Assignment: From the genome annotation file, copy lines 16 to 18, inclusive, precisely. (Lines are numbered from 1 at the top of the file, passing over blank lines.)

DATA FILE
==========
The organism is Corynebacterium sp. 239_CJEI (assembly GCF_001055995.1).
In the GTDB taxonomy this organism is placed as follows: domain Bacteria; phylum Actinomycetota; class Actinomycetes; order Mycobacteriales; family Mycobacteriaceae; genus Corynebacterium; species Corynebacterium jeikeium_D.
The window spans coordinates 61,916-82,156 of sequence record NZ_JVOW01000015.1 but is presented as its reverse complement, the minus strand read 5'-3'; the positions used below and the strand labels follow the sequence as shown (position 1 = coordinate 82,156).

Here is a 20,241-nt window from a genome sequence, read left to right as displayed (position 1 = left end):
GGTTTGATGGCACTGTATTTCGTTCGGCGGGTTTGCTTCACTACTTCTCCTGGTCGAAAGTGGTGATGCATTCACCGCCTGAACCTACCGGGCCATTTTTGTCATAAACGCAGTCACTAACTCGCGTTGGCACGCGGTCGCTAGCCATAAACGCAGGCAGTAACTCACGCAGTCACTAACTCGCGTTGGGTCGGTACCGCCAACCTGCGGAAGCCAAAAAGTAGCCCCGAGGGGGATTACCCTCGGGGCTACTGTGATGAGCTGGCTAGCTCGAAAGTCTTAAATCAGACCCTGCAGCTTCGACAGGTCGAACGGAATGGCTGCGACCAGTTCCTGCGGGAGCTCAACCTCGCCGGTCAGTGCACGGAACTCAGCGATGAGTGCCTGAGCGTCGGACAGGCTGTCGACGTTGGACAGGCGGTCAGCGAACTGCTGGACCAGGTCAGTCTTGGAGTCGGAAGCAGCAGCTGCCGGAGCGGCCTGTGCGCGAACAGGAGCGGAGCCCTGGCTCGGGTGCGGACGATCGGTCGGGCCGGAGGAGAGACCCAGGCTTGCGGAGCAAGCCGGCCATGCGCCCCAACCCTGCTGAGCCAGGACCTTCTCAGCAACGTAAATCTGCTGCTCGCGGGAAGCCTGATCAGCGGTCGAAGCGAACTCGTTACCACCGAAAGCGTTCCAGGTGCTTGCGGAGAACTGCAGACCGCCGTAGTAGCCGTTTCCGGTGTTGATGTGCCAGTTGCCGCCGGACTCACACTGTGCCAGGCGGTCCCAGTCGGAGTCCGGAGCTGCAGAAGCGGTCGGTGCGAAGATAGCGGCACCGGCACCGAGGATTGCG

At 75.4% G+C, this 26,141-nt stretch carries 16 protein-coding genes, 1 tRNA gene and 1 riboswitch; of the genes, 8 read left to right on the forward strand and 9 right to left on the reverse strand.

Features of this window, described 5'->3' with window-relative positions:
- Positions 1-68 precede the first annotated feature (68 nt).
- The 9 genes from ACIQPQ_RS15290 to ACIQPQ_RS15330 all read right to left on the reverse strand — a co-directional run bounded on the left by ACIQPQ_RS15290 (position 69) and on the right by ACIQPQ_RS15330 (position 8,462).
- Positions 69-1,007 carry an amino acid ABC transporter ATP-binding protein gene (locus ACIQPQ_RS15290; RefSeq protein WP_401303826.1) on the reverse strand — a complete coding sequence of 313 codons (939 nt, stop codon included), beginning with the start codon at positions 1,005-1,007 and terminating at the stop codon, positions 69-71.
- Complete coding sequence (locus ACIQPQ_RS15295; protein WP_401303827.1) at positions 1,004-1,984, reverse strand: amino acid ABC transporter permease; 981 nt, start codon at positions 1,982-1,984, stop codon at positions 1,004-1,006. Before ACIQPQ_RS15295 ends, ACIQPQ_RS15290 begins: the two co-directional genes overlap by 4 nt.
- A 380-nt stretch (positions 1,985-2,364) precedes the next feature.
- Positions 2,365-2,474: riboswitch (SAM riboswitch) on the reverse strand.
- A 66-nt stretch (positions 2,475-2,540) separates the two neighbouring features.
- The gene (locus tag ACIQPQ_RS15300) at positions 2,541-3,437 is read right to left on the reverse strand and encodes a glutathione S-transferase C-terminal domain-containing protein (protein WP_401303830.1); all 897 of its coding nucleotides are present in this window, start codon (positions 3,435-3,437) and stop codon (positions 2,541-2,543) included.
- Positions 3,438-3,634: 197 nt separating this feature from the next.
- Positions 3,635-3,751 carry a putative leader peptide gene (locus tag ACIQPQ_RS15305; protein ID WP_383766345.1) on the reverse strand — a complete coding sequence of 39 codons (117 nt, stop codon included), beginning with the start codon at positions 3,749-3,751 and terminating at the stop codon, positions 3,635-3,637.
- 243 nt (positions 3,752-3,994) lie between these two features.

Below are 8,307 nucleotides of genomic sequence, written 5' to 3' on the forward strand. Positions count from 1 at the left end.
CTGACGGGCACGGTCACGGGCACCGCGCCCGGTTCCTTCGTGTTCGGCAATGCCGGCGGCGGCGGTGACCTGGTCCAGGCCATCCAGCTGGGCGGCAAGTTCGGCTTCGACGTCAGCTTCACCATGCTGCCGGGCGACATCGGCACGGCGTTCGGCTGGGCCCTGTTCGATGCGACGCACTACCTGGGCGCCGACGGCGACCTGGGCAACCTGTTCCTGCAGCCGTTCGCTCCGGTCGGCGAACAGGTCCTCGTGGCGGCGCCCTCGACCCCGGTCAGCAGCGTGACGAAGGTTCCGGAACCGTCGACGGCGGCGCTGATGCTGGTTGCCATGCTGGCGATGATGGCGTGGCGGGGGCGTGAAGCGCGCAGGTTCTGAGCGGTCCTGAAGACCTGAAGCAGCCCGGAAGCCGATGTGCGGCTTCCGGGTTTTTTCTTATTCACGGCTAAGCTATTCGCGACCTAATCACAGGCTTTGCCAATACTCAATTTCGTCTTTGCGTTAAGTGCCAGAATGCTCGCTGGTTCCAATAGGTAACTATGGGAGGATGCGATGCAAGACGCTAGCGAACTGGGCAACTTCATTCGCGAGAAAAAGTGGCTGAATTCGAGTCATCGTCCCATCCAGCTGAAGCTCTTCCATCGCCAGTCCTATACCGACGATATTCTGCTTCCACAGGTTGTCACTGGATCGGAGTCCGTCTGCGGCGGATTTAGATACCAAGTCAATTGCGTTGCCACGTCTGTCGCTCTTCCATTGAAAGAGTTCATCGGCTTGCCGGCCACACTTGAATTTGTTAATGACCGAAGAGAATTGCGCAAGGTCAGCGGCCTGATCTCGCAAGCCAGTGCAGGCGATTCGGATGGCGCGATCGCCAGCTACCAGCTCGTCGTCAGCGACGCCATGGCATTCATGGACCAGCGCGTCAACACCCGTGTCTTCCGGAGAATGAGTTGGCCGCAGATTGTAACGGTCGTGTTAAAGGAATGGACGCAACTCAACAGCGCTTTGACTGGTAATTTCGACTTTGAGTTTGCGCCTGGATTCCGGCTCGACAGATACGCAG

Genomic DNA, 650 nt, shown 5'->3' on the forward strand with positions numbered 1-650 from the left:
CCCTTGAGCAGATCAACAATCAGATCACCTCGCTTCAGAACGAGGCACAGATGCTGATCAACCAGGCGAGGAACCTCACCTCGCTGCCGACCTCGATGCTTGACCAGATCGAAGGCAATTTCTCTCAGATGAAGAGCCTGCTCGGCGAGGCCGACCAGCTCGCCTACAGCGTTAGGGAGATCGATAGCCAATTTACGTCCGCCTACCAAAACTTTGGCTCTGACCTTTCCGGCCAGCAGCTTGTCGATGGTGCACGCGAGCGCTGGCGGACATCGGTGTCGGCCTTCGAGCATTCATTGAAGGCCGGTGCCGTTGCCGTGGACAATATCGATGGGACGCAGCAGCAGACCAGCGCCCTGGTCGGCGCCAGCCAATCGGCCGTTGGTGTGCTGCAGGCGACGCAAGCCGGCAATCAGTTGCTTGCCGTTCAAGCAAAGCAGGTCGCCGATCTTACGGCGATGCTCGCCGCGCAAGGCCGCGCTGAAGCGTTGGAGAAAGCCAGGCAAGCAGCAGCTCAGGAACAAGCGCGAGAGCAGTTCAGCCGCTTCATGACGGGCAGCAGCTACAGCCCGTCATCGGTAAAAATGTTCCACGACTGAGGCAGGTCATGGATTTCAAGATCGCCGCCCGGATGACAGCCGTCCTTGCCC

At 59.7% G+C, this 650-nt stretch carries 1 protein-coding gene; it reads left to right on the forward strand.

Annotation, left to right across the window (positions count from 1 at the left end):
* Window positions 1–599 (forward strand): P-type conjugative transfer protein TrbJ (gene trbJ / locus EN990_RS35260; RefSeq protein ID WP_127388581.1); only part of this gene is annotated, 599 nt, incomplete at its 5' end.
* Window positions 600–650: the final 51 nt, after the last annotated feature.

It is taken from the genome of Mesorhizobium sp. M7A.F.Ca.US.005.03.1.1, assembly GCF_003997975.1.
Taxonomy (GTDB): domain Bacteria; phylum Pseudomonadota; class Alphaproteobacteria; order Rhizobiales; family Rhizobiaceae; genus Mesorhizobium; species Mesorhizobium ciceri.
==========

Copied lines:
- Positions 3,438-3,634: 197 nt separating this feature from the next.
- Positions 3,635-3,751 carry a putative leader peptide gene (locus tag ACIQPQ_RS15305; protein ID WP_383766345.1) on the reverse strand — a complete coding sequence of 39 codons (117 nt, stop codon included), beginning with the start codon at positions 3,749-3,751 and terminating at the stop codon, positions 3,635-3,637.
- 243 nt (positions 3,752-3,994) lie between these two features.